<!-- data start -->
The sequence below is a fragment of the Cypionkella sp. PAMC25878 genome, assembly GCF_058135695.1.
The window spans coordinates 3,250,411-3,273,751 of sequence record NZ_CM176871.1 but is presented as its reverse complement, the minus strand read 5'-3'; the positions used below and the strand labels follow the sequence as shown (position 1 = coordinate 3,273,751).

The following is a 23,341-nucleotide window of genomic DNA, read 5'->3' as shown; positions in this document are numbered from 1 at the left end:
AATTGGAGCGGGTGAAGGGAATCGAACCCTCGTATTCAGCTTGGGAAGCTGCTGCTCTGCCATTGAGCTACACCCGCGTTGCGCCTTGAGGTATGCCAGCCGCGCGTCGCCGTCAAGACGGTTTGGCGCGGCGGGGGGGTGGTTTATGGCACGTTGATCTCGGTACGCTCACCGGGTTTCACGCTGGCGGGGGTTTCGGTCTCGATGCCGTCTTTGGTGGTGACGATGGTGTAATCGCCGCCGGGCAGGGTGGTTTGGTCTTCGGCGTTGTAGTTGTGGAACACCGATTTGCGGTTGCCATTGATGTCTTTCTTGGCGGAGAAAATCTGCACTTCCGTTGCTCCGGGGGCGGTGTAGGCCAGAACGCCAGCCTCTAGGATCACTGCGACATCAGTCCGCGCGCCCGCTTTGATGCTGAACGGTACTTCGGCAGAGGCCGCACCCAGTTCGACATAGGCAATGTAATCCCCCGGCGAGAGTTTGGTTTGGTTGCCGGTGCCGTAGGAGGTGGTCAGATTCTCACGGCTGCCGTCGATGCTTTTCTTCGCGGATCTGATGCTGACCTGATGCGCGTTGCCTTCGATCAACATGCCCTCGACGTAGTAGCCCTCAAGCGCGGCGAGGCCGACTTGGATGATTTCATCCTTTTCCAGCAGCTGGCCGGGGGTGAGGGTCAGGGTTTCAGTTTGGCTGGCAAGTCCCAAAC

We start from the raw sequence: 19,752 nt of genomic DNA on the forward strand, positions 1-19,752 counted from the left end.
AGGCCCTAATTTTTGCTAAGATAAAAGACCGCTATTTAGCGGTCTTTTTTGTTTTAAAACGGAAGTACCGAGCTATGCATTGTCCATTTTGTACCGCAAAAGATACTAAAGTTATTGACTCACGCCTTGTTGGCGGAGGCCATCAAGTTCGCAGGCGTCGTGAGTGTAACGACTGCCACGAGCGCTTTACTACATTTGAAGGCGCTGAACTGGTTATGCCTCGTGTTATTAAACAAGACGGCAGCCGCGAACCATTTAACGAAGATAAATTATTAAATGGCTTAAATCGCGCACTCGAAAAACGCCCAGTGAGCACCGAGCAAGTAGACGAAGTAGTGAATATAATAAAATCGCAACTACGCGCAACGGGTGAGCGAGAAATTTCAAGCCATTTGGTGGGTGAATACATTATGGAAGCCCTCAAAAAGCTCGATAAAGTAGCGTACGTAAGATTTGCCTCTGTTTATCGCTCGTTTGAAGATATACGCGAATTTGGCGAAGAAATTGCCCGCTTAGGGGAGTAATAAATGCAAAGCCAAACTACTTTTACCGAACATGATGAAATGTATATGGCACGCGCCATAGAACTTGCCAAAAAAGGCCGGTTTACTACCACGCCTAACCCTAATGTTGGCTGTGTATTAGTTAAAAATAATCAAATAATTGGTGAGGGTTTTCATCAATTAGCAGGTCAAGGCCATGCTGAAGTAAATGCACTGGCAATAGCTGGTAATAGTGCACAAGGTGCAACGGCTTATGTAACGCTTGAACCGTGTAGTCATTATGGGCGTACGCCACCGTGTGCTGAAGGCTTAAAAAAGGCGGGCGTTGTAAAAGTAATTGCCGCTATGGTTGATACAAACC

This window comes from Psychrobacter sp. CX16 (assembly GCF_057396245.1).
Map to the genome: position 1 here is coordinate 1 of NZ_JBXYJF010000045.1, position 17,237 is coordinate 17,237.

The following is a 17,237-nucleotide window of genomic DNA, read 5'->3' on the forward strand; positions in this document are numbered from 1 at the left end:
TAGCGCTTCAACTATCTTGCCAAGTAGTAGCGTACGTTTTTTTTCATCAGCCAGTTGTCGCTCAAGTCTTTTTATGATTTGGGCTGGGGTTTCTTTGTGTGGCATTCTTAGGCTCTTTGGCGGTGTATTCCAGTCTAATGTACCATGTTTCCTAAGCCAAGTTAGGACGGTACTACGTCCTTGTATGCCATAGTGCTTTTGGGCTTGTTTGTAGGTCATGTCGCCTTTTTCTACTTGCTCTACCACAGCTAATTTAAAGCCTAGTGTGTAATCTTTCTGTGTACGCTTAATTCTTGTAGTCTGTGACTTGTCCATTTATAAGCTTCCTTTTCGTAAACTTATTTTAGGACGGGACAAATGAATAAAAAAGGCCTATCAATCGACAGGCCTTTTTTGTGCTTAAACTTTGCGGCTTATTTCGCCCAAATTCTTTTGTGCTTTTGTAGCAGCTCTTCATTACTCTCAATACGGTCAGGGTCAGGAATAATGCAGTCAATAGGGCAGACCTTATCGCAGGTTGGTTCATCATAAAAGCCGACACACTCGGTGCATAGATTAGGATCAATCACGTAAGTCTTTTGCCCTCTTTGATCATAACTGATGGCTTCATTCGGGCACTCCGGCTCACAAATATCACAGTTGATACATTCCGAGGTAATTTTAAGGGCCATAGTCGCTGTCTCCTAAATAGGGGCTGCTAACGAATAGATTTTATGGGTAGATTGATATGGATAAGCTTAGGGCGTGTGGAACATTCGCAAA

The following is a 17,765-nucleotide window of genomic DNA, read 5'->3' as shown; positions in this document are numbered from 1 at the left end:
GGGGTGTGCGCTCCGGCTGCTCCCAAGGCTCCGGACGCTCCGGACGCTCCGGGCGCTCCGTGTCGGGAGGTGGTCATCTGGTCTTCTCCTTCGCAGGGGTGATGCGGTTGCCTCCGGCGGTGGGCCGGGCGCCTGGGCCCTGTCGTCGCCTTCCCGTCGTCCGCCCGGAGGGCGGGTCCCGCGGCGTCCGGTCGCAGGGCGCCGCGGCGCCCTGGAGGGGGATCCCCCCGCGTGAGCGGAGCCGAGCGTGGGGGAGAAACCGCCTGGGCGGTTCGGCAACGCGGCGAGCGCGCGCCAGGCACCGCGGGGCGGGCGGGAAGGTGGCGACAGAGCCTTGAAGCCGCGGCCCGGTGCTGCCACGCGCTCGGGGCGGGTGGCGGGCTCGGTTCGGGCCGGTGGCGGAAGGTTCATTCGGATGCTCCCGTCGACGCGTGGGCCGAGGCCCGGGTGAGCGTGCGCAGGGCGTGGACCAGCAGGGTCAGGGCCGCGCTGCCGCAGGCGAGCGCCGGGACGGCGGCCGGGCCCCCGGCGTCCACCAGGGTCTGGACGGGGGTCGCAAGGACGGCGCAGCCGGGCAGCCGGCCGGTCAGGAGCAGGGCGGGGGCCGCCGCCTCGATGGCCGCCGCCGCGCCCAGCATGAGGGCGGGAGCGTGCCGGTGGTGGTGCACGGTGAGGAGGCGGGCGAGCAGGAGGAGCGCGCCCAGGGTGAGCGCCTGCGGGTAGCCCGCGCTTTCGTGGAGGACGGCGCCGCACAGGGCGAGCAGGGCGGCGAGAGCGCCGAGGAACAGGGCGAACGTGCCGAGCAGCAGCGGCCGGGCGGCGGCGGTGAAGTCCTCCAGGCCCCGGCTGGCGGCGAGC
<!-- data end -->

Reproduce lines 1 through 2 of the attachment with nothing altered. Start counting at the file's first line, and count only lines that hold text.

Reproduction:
The sequence below is a fragment of the Cypionkella sp. PAMC25878 genome, assembly GCF_058135695.1.
The window spans coordinates 3,250,411-3,273,751 of sequence record NZ_CM176871.1 but is presented as its reverse complement, the minus strand read 5'-3'; the positions used below and the strand labels follow the sequence as shown (position 1 = coordinate 3,273,751).